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A Sober Assessment on the Tar Sands Campaigns

NGO-is-born

Media Co-op

January 8, 2013

by Macdonald Stainsby

In thinking about a new rant on the tar sands to begin 2014, thinking of trying to sum up the previous year seems nearly impossible. So that, really, is a summation. Let me explain.

In previous eras of tar sands resistance we had a few flash points. This, of course, is in the time since it began to get attention beyond the families it ravaged through disease, or families it kept separate through cross-country employment. Since the call of climate change made attention to tar sands inevitable the “flag” of tar sands resistance has sprung up in such a varied, continent-wide and even international manner that even betrayals from Big Green would likely not do much more than wound resistance that has sprung up in locale after locale.

Are Green Groups Ready for Tarsands Deal?

Straight

Nov 20, 2013

By Dawn Paley

Gone are the days when the tarsands were an obscure experiment in making oil from tar. Today, the bitumen deposits in central and northern Alberta have become a political hot potato, an issue forced onto the world stage by coordinated protests and direct actions.

But a look at the history of the environmental groups that have signed on to the tarsands protests raises the question of whether or not an agreement between green groups and tarsands operators is on the horizon.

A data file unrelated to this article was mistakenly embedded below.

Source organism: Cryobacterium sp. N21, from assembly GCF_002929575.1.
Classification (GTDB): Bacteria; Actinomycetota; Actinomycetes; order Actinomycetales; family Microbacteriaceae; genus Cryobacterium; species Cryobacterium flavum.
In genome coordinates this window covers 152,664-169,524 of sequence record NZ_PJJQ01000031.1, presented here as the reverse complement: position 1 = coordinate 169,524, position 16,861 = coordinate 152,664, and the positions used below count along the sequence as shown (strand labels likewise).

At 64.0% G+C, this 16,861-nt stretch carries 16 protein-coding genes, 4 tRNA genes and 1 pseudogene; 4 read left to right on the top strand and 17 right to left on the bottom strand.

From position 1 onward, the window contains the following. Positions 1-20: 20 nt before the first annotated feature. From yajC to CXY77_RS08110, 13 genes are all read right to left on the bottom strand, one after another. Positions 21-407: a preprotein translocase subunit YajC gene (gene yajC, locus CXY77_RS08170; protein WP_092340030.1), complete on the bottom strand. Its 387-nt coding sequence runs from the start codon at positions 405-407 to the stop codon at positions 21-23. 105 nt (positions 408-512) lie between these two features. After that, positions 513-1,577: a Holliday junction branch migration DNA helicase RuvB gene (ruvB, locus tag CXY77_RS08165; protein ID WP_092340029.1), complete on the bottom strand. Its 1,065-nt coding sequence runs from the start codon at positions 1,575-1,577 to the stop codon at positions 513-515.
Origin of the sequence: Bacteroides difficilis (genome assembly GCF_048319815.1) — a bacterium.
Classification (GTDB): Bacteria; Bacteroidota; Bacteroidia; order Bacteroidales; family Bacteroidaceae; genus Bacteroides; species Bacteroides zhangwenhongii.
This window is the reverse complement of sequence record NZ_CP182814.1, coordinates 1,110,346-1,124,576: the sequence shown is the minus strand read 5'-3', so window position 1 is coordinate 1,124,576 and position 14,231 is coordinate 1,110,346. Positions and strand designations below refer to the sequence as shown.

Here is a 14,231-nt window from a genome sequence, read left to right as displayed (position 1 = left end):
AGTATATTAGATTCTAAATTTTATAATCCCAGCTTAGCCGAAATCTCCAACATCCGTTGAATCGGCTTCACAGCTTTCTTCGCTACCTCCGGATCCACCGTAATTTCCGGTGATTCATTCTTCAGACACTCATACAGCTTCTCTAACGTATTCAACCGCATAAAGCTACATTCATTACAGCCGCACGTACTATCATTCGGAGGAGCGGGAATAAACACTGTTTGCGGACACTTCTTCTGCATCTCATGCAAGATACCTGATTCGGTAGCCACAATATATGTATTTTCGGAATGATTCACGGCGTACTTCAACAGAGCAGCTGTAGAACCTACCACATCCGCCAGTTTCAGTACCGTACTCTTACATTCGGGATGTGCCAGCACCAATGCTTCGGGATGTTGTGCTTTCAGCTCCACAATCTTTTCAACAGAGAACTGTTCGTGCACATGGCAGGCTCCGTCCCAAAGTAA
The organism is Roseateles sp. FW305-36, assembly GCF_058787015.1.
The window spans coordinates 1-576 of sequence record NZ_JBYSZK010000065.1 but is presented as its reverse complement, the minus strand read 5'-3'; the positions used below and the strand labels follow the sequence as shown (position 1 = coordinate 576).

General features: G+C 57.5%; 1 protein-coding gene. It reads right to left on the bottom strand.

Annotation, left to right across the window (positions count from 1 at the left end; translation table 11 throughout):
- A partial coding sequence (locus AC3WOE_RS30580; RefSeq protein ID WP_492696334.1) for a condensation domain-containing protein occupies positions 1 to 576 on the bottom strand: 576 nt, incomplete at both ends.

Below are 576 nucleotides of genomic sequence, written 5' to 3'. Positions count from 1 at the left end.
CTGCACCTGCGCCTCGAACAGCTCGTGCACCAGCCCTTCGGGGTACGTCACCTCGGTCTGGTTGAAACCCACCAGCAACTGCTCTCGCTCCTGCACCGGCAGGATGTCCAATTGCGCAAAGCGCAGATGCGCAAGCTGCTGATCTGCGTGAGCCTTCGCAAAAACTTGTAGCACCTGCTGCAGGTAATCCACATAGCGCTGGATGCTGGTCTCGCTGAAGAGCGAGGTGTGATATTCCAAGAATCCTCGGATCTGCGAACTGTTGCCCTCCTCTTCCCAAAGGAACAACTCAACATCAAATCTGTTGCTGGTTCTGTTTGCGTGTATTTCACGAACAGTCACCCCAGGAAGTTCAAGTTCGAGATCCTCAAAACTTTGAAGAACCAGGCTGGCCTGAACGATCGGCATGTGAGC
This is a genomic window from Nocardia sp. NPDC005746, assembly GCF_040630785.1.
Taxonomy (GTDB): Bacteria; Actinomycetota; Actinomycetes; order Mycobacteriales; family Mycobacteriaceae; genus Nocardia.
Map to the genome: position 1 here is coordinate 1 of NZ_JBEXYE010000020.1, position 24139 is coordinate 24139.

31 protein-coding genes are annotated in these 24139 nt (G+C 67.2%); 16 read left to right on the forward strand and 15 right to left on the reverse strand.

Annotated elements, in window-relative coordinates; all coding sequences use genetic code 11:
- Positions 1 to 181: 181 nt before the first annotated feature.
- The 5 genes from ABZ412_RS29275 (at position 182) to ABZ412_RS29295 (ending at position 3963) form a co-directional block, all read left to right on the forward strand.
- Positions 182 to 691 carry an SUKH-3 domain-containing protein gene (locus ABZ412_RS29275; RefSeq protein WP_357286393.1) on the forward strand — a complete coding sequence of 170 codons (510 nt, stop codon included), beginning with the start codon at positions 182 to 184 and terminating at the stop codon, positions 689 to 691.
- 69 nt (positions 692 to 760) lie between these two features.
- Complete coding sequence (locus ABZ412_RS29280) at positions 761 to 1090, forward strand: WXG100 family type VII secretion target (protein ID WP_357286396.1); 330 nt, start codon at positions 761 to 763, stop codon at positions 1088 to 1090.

In Canada, Native-led opposition to the Enbridge pipeline through central B.C. has become one of the most visible faces of anti-oil protests. An ongoing 14-month blockade near Smithers, B.C., stands in the way of proposed gas and tarsands pipelines. Campaigns to stop oil tankers from travelling the B.C. coast have raised the spectre of an oil spill in the province’s coastal waters. Protests in Ontario have picked up against the Enbridge-proposed reversal of the 38-year-old Line 9 pipeline, which would pump tarsands crude to the East Coast.

Actions against the tarsands, though, are not limited to Canada.

Since 2011, thousands of people in the U.S. have been arrested protesting tarsands infrastructure, like the Keystone XL pipeline proposed to carry tarsands crude from Alberta to the Gulf of Mexico. In June, protesters dogged Prime Minister Stephen Harper during his visit to London, England, where, among other actions, they interrupted his speech to Parliament.

The stakes couldn’t be higher, according to Edward R. Royce, the chairman of the U.S. Committee on Foreign Affairs. “Canada is the single largest foreign supplier of petroleum and natural gas to the United States. After Saudi Arabia and Mexico, it is the United States’ third-largest supplier of petroleum,” Royce told the committee last March 14. Today in the U.S., securing access to oil is synonymous with national security.

Tarsands, shale gas, and related infrastructure are increasingly important environmental themes in B.C. But there’s a deal-making trend among some of the key players on the West Coast enviro scene that some consider greenwashing and others portray as pragmatism. As resistance to the tarsands mounts, will a conciliatory brand of anti-tarsands activism also take root?

The Tar Sands Solutions Network is a new coalition—headed up by controversial environmentalist Tzeporah Berman—that brings some of Canada’s biggest environmental groups together with smaller organizations to get the word out about their activism.

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